December 15th, 2009


Debra Medina Will Not Be Our Next Governor

Last week I went to a meeting of the local Republican Club to hear a talk by a candidate for governor I was curious about, Debra Medina. They held it at a country club--way to live the stereotype, guys. We began the meeting with the Pledge of Allegiance. When I was a teenage Democrat the club meetings also started with the pledge, and I noticed there was always a big dip in the volume during the words "under God." I listened carefully but the volume here was constant, even during "indivisible." We then made a hash out of the state pledge. Doesn't come up too often apparently.

Several local candidates were invited to introduce themselves at the start. This included Mike Brasovan, who's running to replace the free-spending Kay Granger. I did a day of volunteering for him last month. We've also got yet another primary challenge to my state rep, Charlie Geren, who has to be feeling a bit picked-on at this point.

I've heard Rick Perry talk. Medina isn't as smooth as he is but I liked what she had to say a lot better. Perry's paean to the 10th Amendment wouldn't survive his election to Federal office. Medina's fighting for principles. Ones I'm pretty happy with--reduce the size of government, increase individual freedom. Cracking down on corruption in the state government (molestation in TYC, financial screw-ups in TxDoT) I'm all for. I like restricting illegal immigration with state resources instead of waiting for the feds to do it. The proposal to replace the property tax with additional sales taxes I'm not sure about but it wouldn't be a deal breaker.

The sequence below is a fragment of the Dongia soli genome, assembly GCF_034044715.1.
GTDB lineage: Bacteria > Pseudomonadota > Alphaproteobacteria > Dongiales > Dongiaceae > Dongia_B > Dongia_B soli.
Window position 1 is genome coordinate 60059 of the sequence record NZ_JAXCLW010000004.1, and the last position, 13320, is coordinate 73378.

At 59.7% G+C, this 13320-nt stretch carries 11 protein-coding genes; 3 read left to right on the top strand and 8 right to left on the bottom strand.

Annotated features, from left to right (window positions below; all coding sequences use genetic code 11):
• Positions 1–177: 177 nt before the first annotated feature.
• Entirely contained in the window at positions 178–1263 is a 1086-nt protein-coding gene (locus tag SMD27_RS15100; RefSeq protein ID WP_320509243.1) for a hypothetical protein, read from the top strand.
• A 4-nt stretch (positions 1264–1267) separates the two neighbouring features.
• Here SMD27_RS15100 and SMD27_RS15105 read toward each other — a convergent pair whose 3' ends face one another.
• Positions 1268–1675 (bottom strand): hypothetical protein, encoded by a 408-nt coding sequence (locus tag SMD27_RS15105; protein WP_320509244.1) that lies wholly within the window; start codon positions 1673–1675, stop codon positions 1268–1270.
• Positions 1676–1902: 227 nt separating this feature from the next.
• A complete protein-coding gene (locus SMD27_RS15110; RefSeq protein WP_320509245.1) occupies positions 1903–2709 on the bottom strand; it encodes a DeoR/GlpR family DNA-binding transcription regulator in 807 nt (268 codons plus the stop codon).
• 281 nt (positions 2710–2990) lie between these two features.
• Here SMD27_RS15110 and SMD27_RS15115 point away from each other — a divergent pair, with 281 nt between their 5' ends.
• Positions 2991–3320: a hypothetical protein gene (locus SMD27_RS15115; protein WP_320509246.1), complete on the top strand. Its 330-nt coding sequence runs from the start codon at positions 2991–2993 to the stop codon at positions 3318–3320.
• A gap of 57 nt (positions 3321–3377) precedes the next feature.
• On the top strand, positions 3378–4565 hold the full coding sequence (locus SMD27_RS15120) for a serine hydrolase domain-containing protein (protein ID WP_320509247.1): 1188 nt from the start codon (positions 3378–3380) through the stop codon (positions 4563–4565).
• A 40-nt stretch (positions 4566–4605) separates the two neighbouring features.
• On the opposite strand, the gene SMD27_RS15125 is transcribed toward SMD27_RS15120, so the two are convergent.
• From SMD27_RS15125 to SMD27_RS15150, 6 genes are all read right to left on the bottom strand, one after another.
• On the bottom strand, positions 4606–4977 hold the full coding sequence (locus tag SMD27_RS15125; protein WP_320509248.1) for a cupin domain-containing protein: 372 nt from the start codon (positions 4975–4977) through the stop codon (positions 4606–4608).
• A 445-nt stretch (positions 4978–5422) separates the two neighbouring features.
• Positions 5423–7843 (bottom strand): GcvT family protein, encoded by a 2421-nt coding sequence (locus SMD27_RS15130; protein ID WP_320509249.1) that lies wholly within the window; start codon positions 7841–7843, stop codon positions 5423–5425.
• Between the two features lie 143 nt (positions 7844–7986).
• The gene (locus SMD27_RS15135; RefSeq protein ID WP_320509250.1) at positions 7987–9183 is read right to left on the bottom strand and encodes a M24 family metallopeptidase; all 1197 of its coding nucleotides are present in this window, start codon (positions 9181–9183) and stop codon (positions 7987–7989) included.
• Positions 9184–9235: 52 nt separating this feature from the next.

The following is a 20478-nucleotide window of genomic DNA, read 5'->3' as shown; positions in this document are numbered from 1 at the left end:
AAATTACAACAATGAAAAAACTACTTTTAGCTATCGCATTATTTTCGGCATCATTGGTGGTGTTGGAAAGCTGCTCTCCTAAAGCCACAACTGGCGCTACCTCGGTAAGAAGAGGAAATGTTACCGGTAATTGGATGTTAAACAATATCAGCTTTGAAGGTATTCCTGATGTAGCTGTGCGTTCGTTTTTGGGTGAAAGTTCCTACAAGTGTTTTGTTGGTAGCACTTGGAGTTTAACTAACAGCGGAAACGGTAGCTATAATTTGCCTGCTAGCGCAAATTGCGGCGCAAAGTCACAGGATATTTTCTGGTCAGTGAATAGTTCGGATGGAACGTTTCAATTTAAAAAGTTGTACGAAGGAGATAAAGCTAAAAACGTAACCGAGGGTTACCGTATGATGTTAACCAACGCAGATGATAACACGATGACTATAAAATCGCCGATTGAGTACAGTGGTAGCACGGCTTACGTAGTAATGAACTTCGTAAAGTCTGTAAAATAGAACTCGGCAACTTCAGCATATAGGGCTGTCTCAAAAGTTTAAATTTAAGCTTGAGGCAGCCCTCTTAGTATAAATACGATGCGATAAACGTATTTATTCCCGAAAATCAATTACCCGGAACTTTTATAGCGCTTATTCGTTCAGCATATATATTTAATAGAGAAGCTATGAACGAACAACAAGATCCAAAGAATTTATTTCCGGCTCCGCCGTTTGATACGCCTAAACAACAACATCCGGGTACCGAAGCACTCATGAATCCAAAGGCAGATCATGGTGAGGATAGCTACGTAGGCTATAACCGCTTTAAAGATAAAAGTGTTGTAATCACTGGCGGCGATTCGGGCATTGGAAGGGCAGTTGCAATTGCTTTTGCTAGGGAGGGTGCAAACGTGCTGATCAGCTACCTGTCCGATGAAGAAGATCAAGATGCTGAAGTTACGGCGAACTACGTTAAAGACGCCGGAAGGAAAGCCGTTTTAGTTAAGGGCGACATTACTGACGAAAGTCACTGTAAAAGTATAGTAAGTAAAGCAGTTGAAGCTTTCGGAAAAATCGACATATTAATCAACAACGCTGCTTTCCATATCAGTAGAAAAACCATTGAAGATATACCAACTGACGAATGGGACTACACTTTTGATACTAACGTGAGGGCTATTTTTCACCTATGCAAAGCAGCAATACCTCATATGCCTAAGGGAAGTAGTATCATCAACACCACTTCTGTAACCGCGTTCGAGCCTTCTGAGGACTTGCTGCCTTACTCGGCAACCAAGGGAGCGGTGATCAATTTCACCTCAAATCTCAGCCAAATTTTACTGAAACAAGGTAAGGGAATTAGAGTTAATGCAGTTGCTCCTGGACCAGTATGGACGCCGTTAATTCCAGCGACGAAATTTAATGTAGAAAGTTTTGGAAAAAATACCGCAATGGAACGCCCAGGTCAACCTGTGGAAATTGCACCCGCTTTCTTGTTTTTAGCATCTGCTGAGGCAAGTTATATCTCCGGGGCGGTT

Where it got complicated was the discussion of Obama's health care proposals. I don't see anywhere in the Constitution that allows Congress to order me to buy an insurance policy from a set list . . . but the Federal government is doing all sorts of things that I don't see Constitutional authorization for. Medina's opposed to it and vowed to resist its implementation with "nullification and interposition." That I had to look up when I got home.

The theory goes back to the Founding--if a law is unconstitutional a state can declare it as such (nullify) and prevent its enforcement within the state (interposing). The most famous application was an attempt by South Carolina to set off the Civil War thirty years early. More recent uses of the concept are the attempts by several Southern states to block school desegregation in the 1960s. This is why googling on "nullification and interposition" mostly gets you transcripts of MLKjr's "I Have a Dream" speech.